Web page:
hazard warning Articles

  • Nitrogen Demand Increases for Semiconductor: How Safe Are You?

    As users demand ever-smaller smartphones and better televisions, semiconductor manufacturing plants are tasked with developing new products faster and using new materials. Key to the continued success of the semiconductor industry are inert gases, which include nitrogen and argon. When used safely, both nitrogen and argon play a number of important roles within the semiconductor ...

  • Early warning of disasters: Facts and figures

    Lucy Pearson looks at early warning systems for disasters, their uses and limits, and what accounts for the gap between warning and action. Through history disasters have destroyed lives and livelihoods, killing people and damaging homes and businesses. Disasters in the past 35 years have taken an estimated 2.5 million lives and cost more than US$1.5 billion, mainly in developing ...


    By SciDev.Net

  • SGS Warns on the Hidden Risks of Subcontracting

    Do you know where your products are manufactured? Not just the agent or supplier you are sourcing from, but the actual location where your product or major components can be found? If you do, then you are in a lucky minority of companies with a fully transparent supply chain. If not, it is time to consider the risks in your supply chain. In these days of fast fashion, ...


    By SGS

  • Flammable Hazards

    Flammable Hazards The difference between a gas and a vapor is that vapors arise from liquids, whereas gases are normally in a gaseous state. Flammable vapors present additional sampling concerns (for example, we must prevent vapors from returning to the liquid state during sampling). The 3 Elements of Fire Three elements must be present for a flammable ...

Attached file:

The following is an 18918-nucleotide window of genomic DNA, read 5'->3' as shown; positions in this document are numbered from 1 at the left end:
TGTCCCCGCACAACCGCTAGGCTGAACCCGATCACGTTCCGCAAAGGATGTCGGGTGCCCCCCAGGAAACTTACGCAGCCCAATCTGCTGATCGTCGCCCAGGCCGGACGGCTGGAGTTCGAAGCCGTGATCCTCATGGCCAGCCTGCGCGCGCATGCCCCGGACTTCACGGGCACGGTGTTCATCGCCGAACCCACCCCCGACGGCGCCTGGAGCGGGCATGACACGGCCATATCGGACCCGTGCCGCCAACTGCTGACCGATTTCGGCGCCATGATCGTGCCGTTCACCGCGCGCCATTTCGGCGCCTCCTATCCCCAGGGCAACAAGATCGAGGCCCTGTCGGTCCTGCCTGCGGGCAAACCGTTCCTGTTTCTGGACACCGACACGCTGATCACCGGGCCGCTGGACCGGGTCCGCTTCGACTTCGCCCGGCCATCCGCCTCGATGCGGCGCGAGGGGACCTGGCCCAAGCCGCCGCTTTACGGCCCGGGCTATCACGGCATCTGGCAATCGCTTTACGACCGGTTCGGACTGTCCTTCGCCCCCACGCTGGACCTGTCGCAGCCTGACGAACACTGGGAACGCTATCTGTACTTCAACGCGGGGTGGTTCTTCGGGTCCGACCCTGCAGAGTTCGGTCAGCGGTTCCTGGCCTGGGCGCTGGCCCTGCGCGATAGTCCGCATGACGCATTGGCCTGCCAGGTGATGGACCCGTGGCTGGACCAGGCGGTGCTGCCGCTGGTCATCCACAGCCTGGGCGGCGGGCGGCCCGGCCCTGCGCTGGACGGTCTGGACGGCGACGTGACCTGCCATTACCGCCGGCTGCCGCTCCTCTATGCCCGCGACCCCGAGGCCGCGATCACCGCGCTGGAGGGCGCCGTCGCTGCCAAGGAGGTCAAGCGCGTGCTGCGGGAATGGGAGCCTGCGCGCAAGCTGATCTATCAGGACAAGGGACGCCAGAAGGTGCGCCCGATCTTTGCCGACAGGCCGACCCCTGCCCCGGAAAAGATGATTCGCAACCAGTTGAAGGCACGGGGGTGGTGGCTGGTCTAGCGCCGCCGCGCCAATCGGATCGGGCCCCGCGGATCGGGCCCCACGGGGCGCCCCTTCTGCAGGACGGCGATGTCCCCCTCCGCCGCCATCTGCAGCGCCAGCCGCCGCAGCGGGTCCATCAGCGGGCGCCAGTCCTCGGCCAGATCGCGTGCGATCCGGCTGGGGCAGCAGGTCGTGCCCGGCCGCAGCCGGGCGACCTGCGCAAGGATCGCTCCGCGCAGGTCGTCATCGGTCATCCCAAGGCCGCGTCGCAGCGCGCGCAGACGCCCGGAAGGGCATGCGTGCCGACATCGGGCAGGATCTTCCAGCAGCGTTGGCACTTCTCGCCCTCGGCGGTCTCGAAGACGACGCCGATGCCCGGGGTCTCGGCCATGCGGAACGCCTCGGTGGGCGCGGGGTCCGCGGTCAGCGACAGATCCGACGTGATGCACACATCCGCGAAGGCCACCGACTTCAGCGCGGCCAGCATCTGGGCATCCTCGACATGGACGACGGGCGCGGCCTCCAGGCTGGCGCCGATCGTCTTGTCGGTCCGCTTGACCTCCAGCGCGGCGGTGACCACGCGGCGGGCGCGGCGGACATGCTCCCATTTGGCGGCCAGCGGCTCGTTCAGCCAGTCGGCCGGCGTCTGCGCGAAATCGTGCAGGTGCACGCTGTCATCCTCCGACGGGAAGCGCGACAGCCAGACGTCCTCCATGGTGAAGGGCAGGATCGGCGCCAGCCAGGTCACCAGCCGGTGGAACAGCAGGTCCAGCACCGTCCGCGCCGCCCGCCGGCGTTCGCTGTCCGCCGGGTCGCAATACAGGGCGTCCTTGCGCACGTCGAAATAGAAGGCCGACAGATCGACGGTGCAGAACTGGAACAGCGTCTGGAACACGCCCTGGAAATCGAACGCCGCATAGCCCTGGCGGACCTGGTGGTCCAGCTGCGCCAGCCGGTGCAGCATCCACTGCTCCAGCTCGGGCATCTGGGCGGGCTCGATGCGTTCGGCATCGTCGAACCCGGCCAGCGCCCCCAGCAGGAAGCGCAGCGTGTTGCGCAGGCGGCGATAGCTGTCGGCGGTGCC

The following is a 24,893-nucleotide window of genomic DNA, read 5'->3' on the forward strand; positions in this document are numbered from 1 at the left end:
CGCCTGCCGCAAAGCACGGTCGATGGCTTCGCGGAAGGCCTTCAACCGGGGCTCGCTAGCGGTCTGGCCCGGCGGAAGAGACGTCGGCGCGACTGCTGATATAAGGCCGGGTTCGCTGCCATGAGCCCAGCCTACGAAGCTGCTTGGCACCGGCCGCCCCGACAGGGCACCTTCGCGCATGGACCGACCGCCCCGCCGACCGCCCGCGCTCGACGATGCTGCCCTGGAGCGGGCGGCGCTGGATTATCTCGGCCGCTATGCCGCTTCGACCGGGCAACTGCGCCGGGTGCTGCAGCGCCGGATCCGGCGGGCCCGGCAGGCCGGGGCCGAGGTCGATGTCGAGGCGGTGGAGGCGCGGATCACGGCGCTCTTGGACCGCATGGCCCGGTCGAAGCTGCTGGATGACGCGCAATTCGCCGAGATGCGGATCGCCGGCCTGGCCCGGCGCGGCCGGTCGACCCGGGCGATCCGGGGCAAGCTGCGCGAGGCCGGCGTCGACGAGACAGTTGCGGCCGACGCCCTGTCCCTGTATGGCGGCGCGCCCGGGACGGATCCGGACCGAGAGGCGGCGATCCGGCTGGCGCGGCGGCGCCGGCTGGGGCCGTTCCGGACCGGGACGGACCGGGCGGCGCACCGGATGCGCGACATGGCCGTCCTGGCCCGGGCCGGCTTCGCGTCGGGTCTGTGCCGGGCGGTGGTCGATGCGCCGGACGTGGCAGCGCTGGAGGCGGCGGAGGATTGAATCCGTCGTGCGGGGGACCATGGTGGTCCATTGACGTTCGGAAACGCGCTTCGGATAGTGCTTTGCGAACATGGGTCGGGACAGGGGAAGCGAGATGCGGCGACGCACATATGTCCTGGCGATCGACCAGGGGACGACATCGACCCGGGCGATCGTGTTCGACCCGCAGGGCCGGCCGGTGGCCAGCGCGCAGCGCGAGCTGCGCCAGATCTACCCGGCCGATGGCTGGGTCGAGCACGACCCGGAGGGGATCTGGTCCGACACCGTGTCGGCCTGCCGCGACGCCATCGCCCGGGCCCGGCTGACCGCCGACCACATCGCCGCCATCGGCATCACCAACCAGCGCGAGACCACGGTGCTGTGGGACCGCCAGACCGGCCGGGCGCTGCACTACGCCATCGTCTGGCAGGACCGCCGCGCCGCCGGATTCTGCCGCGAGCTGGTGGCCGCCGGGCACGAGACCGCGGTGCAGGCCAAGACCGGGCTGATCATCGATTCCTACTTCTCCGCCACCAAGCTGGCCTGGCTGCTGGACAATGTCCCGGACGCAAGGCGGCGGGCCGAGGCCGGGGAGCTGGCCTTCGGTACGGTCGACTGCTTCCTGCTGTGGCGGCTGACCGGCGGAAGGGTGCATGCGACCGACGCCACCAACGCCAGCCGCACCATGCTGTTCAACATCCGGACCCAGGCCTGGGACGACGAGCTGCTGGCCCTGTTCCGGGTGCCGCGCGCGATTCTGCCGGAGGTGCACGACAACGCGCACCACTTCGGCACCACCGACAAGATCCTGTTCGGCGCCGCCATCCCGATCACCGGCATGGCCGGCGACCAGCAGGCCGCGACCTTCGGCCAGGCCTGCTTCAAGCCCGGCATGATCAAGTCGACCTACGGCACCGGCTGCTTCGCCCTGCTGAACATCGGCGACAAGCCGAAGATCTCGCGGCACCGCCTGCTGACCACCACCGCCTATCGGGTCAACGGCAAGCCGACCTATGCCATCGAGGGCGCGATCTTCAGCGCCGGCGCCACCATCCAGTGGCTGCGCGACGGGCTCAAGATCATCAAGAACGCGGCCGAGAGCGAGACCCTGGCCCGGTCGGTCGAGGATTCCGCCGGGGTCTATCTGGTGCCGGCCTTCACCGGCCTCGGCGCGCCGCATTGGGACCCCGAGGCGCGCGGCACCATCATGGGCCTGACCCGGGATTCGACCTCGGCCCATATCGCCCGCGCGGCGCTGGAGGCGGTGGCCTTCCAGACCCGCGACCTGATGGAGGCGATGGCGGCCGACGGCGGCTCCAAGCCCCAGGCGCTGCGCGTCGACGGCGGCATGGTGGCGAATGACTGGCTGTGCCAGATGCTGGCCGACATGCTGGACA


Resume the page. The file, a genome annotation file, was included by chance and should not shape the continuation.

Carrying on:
• Using disaster warning tools to their best potential

    Stronger links between scientific tools and the environment in which they operate can improve the effectiveness of early warning. To say there is a lot riding on disaster management is an understatement. The lives and livelihoods lost, as well as extensive damage, underscore the human, ...


    By SciDev.Net

  • Why disaster warning and development go hand in hand

    To engage people in early action we must understand their experience, behaviour and constraints, says disaster policy expert Andrew Collins. Disaster predictions have significant uncertainty that tends to undermine efforts to act on early warnings. In Bangladesh, for example, where there ...


    By SciDev.Net

  • Use of molecular markers for early warning detection of harmful algal blooms

    Harmful Algal Blooms (HABs) are a biological hazard for, and can also result from, aquaculture. To minimise economic and environmental impacts, an early warning detection system is needed. In this paper, two most commonly used molecular techniques are introduced with applications and examples involving work on the putatively toxic dinoflagellate Pfiesteria piscicida. Unlike previous reviews ...